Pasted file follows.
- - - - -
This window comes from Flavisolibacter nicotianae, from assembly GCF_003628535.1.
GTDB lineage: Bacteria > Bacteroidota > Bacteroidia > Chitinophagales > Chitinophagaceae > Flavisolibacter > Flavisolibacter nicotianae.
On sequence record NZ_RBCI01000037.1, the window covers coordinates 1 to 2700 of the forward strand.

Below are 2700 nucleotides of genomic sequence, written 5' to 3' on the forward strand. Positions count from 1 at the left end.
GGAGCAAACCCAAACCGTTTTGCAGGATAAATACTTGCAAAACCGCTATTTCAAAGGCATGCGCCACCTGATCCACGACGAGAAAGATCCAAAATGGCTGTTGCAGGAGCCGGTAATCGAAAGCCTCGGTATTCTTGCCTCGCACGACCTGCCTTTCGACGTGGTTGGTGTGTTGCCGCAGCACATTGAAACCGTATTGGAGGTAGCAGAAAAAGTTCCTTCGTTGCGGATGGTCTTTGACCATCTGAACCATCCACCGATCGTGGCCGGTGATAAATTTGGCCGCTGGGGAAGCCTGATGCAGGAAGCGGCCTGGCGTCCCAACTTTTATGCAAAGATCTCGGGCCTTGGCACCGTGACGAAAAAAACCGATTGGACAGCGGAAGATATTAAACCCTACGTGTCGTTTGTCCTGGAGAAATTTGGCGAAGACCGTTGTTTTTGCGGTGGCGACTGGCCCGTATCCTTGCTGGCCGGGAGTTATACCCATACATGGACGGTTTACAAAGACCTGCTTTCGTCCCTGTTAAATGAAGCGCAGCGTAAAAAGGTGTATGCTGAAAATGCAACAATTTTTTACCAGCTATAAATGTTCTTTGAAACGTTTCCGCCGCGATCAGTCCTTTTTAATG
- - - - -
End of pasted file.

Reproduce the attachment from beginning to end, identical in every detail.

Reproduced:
This window comes from Flavisolibacter nicotianae, from assembly GCF_003628535.1.
GTDB lineage: Bacteria > Bacteroidota > Bacteroidia > Chitinophagales > Chitinophagaceae > Flavisolibacter > Flavisolibacter nicotianae.
On sequence record NZ_RBCI01000037.1, the window covers coordinates 1 to 2700 of the forward strand.

Below are 2700 nucleotides of genomic sequence, written 5' to 3' on the forward strand. Positions count from 1 at the left end.
GGAGCAAACCCAAACCGTTTTGCAGGATAAATACTTGCAAAACCGCTATTTCAAAGGCATGCGCCACCTGATCCACGACGAGAAAGATCCAAAATGGCTGTTGCAGGAGCCGGTAATCGAAAGCCTCGGTATTCTTGCCTCGCACGACCTGCCTTTCGACGTGGTTGGTGTGTTGCCGCAGCACATTGAAACCGTATTGGAGGTAGCAGAAAAAGTTCCTTCGTTGCGGATGGTCTTTGACCATCTGAACCATCCACCGATCGTGGCCGGTGATAAATTTGGCCGCTGGGGAAGCCTGATGCAGGAAGCGGCCTGGCGTCCCAACTTTTATGCAAAGATCTCGGGCCTTGGCACCGTGACGAAAAAAACCGATTGGACAGCGGAAGATATTAAACCCTACGTGTCGTTTGTCCTGGAGAAATTTGGCGAAGACCGTTGTTTTTGCGGTGGCGACTGGCCCGTATCCTTGCTGGCCGGGAGTTATACCCATACATGGACGGTTTACAAAGACCTGCTTTCGTCCCTGTTAAATGAAGCGCAGCGTAAAAAGGTGTATGCTGAAAATGCAACAATTTTTTACCAGCTATAAATGTTCTTTGAAACGTTTCCGCCGCGATCAGTCCTTTTTAATG